Sunday, May 5, 2019

The Making of an Otaku, Part Three

High school (and events during those four years) would be where I fell down the anime rabbit hole.

It began on the first day of freshman orientation with Patrick.


We met that morning at a bus stop in San Bruno, CA. While we'd been waiting for the schoolbus to arrive, he had pulled out a book from his backpack anbd started reading. Slightly smaller than a paperback. Filled with...animation cels? 

A comic book or some sort?

"What are you reading?" I asked.

He showed me the cover.

I did a double take.

The cover had a familiar looking red and white helmet and its visor reflected the face of Rick Hunter.

"Is that Robotech?" I asked.

"The original version," Pat said and pointed to the title across the top: The Super Dimension Fortress Macross.

Macross, huh?

He grinned at my expression. "Do you watch the show?"

"Hell yes, I do," I said.

And we were off to the races.

*   *   *

The schoolbus, a big yellow number with "CYO Transportation" emblazoned in large black block letters on the side, hit two more stops that morning and Pat and I met Robert and Chris. Both perked up when they heard us talking about Robotech and joined in the conversation. 

Over the next forty minutes before the bus pulled in at Saint Ignatius College Preparatory in San Francisco's Sunset District, we learned that we all read comic books, we all liked sci-fi/fantasy, we played D&D, and we all watched Robotech.

I had found my people.

I would find more at the Sci-Fi/Fantasy Club. 

*   *   *

The club, a rag-tag assortment of comic book fans, sci-fi/fantasy readers, and RPG gamers (Battletech was the popular one), met every Thursday afternoon after school. Roughly two dozen of us, six of them juniors and seniors. The rest were freshmen, wide-eyed and eager and happy to have found like-minded folks.

In addition to gaming out in the hallways and the general sitting around and BS-ing about sci-fi stuff, we had Movie Days.

It was on one of these fateful Movie Days that I encountered the Daicon IV opening animation. My world changed in that one moment.

The video, slightly fuzzy and all, had been brought in by Dennis, another freshman, and he would become our anime pusher.

By then, I'd finally learned the term. 


What I'd been calling Japanimation was, according to Dennis, actually called anime.

*   *   *

Sometime in late '86 or early '87, I attended my first Robotech convention. It wasn't my first overall convention; I'd been to two previous ones, both Doctor Who-themed. But this was the first that catered to Robotech

Even better: Tony Oliver was the guest of honor.

Rick Hunter, for crying out loud.

But aside from Tony Oliver/Rick Hunter, this first convention figured prominently to me for two reasons. 

Those two reasons were both books. Actually one book and a booklet.

The book was Robotech Art 1 and besides being filled with summaries of all 85 episodes plus gobs of line art of the characters and mecha, the book also had a 20-plus page essay detailing the origins of Robotech and a general history of anime itself. That essay became my foundation in anime history (short as it was).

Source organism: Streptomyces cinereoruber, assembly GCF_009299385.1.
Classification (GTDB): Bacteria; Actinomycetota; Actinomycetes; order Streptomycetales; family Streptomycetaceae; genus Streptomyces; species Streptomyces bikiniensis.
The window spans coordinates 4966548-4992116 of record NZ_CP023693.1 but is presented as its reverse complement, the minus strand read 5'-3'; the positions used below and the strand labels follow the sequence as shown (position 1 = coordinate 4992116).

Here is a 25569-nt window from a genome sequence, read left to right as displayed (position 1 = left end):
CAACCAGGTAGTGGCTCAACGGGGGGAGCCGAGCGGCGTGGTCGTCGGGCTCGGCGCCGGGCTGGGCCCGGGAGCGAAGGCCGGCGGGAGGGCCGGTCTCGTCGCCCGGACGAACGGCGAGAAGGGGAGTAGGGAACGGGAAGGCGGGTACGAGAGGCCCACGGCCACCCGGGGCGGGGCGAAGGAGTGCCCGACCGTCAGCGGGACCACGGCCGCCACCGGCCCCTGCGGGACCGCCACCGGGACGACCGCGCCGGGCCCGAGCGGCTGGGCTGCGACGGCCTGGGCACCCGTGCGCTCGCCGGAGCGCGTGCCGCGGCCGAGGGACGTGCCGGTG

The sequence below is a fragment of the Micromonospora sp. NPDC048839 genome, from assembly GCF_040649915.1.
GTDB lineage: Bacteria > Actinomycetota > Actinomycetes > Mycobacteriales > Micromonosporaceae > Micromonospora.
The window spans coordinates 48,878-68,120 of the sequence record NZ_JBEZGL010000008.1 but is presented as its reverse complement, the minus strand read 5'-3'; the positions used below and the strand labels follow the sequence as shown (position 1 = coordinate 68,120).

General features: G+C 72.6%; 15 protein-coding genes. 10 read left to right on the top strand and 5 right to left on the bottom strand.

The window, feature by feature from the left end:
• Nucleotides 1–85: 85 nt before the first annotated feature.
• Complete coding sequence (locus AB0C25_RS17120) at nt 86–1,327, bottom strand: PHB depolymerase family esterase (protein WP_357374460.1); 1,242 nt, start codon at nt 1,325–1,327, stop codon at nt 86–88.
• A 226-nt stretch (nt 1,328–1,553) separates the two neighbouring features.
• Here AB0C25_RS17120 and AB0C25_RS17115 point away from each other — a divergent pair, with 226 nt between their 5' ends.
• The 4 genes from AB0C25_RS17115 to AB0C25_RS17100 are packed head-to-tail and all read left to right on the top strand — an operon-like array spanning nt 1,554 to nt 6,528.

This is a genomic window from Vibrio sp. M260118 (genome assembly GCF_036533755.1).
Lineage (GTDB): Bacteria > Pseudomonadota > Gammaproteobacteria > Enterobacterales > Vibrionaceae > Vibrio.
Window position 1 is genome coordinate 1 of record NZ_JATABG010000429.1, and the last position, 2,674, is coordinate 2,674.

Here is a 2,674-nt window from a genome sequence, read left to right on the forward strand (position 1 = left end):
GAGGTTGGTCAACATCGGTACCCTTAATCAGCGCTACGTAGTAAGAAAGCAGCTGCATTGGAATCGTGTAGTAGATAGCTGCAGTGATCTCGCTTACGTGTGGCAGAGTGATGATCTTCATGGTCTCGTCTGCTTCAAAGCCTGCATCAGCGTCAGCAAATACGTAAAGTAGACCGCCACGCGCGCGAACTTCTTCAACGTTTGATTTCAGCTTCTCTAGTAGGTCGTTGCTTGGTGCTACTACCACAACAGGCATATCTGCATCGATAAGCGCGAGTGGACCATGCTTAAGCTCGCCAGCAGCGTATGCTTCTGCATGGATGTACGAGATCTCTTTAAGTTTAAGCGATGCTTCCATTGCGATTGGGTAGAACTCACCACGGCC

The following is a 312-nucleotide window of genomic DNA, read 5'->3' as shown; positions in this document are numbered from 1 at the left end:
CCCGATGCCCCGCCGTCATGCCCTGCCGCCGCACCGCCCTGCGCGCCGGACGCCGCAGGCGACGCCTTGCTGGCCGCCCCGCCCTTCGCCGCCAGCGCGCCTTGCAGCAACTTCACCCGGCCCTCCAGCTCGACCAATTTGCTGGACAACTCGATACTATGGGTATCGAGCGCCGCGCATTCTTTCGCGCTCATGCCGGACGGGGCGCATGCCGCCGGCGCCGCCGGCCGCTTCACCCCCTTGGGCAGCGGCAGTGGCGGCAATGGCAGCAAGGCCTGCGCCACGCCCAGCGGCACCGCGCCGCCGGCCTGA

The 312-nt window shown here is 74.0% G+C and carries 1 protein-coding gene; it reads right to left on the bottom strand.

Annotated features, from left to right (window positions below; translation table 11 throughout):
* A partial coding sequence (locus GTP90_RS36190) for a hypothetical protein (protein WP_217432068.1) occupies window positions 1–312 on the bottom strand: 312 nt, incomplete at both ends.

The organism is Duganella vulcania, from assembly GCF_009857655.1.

That essay also marked the beginning of the fall into the rabbit hole because now I knew there was more and The More was out there and I could give names to The More.

Afte picking up Robotech Art 1, a film comic of Macross the TV series covering three episodes including "Bye Bye Mars," I picked up a booklet purporting to be a guide to anime.

Here marks the fall down the hole.

The booklet, maybe 50 to 80 pages long, gave summaries of a number of different anime shows and movies and featured line art from a goodly number of them.

I read the booklet after reading the history of anime in Art 1 and could now give even more names to The More That Was Out There. Names like Crusher Joe, Armored Trooper Votoms, Orguss, Cyborg 009, Sherlock Hound, Kamui, Cobra, and others.

That booklet was also instrumental in something else: solidifying a earlier connection and altering my life.

One of the summaries in the booklet was for a film called Lupin III: The Castle of Cagliostro and the accompanying line-art featured a lanky gent with sideburns and a sportcoat--

--and holy shit!

That video game from long ago.

Cliff Hanger.

Cliff Hanger turned out to be Cagliostro. At the very least, the gameplay was an adaptation of the movie.

Connection solidified.

The next summary, the life-altering one, would be one that would carry the furthest. 

To this day.

The summary was for a movie called Nausicaa and the Valley of the Wind and the line-art featured--

Wait. Was that--?


And a Giant Gorgon?

And...Lord Yuppa?

Warriors of the Wind--?

What in the hell--?

I remember reading the summary and--

Oh. My. God.

If ever an expression fit the bill, it was that.

Oh. My. God.

Better still: Holy. Fucking. Shit.

I discovered Warriors was a truncated version of NausicaƤ.

Explosion inside. Like before, as if a blindfold had been ripped away and the heavens opened once more to engulf me in divine light and I could finally see. 

And this time, I saw Ultimate Truth.

The "Hallelujah Chorus" from Handel's Messiah burst forth in my head.

In that moment, it was as if the gigantic gears of the Universe gave a turn and all the pieces of the worlds clicked into their proper places.


I needed more.

More beyond The More.

More of her.

Specifically, I had to find the uncut Japanese version and own it.

I tumbled further down the hole.

And oh, the things I saw down there...

Next time: The Making of an Otaku, Part Four, or The Things I Found Down the Anime Rabbit Hole and What I Did With Them

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